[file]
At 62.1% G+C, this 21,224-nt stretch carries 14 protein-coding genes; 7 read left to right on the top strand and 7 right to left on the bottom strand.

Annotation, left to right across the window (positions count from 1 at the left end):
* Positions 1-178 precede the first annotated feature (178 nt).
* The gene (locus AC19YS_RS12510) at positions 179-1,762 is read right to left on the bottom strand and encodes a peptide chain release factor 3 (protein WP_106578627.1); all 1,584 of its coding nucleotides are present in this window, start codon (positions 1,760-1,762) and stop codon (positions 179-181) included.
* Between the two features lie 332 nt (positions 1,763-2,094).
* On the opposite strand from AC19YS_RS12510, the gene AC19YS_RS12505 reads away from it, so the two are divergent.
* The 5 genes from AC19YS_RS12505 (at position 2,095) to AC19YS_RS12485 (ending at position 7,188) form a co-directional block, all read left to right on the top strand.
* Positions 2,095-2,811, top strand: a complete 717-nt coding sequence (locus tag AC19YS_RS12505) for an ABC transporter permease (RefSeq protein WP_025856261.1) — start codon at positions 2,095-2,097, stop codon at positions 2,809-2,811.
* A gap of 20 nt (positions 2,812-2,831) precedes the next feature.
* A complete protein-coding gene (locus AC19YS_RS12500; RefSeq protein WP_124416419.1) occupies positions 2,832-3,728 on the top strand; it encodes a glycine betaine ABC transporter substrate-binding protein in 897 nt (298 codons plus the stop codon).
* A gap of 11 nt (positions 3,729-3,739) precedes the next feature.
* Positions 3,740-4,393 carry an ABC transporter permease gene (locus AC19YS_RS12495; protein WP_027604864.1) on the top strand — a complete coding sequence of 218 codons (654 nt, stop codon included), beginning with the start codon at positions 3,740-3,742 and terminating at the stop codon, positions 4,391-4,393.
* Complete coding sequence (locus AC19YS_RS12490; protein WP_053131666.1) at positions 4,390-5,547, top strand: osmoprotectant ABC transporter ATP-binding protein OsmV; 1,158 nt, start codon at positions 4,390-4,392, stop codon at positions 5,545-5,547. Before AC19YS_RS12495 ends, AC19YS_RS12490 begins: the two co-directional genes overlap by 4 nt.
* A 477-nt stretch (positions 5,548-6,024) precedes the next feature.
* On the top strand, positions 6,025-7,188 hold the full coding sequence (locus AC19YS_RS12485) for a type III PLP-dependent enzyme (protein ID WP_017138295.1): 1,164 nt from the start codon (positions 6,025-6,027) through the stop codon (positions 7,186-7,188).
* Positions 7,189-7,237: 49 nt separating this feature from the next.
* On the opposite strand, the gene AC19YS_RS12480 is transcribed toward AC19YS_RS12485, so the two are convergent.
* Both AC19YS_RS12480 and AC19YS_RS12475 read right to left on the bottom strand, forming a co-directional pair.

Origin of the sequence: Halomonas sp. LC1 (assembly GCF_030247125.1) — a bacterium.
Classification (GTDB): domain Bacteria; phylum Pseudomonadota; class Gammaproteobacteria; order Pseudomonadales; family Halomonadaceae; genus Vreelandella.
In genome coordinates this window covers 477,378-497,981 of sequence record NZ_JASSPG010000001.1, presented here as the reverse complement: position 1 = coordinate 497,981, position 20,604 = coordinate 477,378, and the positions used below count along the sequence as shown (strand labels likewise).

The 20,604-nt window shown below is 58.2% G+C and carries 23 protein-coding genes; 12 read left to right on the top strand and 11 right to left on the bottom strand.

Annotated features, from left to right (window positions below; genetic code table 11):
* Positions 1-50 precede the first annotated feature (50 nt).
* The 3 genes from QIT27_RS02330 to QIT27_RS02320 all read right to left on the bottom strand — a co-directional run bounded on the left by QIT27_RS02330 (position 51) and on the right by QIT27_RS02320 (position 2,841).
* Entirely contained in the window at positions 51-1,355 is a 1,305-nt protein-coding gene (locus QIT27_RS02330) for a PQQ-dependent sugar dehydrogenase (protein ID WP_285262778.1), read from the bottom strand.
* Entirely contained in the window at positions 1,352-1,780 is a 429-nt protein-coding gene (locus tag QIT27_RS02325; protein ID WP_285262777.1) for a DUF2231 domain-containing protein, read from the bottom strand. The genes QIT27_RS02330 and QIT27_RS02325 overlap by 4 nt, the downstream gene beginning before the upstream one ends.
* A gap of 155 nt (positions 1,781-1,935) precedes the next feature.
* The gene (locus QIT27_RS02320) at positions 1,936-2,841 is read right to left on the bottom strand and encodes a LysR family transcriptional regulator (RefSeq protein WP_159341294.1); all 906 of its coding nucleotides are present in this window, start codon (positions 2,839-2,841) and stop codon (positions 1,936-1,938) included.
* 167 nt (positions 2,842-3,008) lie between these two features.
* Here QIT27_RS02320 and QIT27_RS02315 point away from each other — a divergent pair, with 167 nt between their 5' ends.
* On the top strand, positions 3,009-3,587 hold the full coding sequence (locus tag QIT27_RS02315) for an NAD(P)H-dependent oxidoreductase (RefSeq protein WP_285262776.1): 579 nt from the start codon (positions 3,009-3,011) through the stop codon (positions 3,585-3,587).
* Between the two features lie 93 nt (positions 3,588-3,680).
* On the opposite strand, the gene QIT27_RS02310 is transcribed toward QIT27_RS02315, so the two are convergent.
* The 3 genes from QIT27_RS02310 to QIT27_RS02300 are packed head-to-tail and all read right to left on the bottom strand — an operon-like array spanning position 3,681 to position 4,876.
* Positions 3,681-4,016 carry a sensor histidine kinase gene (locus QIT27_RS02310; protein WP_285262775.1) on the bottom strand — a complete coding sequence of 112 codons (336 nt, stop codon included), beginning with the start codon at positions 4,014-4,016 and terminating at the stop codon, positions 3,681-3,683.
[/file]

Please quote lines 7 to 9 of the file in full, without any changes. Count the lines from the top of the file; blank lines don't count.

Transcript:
* The 5 genes from AC19YS_RS12505 (at position 2,095) to AC19YS_RS12485 (ending at position 7,188) form a co-directional block, all read left to right on the top strand.
* Positions 2,095-2,811, top strand: a complete 717-nt coding sequence (locus tag AC19YS_RS12505) for an ABC transporter permease (RefSeq protein WP_025856261.1) — start codon at positions 2,095-2,097, stop codon at positions 2,809-2,811.
* A gap of 20 nt (positions 2,812-2,831) precedes the next feature.